With a puzzled expression, Roy glanced one last time to the Leviathan, then turned and walked away from the ride, heading for the exit. The guard followed closely behind, their footsteps echoing ominously through the empty park.
Unbeknownst to Roy, his trusty USS Scorpion hat perched high on the rails of the pivot turn of the Leviathan. A gust of wind caught the hat, lifting it from its resting place and sending it on a slow, graceful descent. It floated through the air like a feather, eventually coming to rest on the roof of the single remaining standing wooden concession stand below.
Tom Beaumont's Bar
“They’re Tearing Down Tom Beaumont’s Bar!” came right out of Frank’s out of breath voice the instant he came through the door. But no one moved much more than a muscle, just an awkward silence.
Not the response Frank expected on a busy Friday at the timeworn barber shop.
“Isn’t that place pretty much held up with two toothpicks at this point?” Henry, the old bald barber finally uttered.
“But it’s Tom Beaumont’s!”
Finally, Levi, getting his weekly trim spoke up. “Frank, you know most of us haven’t been in there for years. When Tom actually owned it they had that sassafras, but whomever owns it now doesn’t even keep the place up, just cheap beer. It ain’t the same. I think that’s why they closed it, really.”
“Tom may be gone but it’s in that hold historic building. There has to be at least some controversy of sorts before they just destroy it, even if they did lock the doors last night.” Frank said.
“It wasn’t even sassafras, just regular root bear. Though they had apple cider back in the day. They’d put some sort of crème twirl on it too,” Leo, a waiting customer, stated.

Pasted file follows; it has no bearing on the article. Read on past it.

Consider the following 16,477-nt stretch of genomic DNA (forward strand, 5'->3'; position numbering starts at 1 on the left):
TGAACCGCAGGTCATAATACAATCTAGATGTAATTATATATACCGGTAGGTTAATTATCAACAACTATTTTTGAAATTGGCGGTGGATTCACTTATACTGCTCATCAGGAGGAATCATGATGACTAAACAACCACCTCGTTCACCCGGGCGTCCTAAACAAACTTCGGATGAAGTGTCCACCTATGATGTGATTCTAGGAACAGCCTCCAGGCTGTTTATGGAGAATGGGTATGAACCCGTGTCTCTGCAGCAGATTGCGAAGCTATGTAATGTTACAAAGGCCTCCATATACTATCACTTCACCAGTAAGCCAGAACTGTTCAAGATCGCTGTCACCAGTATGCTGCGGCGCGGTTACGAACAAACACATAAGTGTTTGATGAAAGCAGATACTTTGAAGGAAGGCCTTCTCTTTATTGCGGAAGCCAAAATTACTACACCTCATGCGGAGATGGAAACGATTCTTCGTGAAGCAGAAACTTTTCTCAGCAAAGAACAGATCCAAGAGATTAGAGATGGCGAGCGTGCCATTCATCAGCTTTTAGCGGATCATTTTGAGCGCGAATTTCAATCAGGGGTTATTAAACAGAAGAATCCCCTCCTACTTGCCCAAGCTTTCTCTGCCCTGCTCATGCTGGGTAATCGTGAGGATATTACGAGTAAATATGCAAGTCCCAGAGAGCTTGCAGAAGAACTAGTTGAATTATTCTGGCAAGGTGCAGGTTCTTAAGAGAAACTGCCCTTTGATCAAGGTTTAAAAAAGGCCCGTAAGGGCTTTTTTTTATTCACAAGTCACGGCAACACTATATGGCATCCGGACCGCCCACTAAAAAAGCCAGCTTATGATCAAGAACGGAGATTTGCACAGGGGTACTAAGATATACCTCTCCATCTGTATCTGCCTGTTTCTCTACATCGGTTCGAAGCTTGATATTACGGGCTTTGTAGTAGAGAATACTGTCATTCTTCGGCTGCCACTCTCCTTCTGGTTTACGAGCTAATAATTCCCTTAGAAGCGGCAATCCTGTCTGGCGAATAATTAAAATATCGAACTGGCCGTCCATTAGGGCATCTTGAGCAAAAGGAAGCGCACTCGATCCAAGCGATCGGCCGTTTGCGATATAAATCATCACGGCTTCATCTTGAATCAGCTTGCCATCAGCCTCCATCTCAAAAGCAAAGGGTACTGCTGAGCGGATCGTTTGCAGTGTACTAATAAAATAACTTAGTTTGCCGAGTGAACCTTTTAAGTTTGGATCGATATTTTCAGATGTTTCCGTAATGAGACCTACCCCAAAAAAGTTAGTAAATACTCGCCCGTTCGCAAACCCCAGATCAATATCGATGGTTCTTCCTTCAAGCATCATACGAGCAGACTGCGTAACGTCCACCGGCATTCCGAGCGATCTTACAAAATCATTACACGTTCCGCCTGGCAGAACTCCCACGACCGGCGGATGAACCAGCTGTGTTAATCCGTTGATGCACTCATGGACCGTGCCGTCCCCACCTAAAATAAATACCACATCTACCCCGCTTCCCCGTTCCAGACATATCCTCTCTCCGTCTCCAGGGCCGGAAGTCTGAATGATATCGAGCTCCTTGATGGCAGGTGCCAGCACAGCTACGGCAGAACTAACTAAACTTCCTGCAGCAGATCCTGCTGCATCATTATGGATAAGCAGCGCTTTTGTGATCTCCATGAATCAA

“That was when it was more of a true pub, served food and stuff.” Henry replied. “Some time later, after the carnival stopped setting up in the park there, the place got taken over by juvenile delinquents.”
“It wasn’t like that!” Frank said. “How would you know anyway, you said you hadn’t been there in years!”
“I didn’t say that, Levi said he hadn’t. I just knew it was run down. A couple years ago some kid tried to buy beer, and when they kicked him out the current owner sprained his ankle on the old doorway, tried to blame them. Kids today.”
“You can’t blame the bar for that, can you?”
“No. But it became a dive. Sorry Frank. You should go over to Rookies. Have you been there? New place, huge TV screens up. Microbrews and nice food.” Said Leo.
“Rookies? I hate that place! Every time I go by it, the place looks like some sort of college dorm. No character at all.”
Leo just shrugged, as Henry went back to cutting Levi’s hair.
As he turned and headed back out the door, all Frank could utter under his breath was, “It’s sad what our town has become.”
It’s only a few blocks from the barbershop on Main Street to Tom Beaumont’s bar, but with the springtime air and clear skies Frank was up for a walk. Looking across Main he could see the businesses, and recalled what was once there. George & Son’s toy store, now replaced by a café. A smoothie shop now sat where Main Street Hardware once stood, long ago out of business since the big box hardware store went in just next to the highway. Only the local music shop still stood, and it looked timeworn and neglected, no customers inside, or out.